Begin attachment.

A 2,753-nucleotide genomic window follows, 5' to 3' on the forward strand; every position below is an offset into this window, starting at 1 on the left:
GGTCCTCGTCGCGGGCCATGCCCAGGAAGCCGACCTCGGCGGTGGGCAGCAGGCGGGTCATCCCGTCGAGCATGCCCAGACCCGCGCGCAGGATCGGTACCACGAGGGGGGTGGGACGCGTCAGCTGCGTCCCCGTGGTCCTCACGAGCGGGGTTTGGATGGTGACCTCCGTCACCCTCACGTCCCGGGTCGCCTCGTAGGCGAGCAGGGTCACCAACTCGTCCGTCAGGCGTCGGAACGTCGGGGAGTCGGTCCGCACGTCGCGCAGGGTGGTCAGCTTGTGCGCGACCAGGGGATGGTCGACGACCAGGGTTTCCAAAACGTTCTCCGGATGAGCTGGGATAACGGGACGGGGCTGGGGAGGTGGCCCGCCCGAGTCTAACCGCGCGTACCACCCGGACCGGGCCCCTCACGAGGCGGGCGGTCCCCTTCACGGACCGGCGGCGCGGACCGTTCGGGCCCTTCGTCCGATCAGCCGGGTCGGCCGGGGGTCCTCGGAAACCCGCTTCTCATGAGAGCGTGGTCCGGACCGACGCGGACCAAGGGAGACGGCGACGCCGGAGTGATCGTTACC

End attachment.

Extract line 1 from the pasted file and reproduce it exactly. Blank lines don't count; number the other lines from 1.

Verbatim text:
A 2,753-nucleotide genomic window follows, 5' to 3' on the forward strand; every position below is an offset into this window, starting at 1 on the left: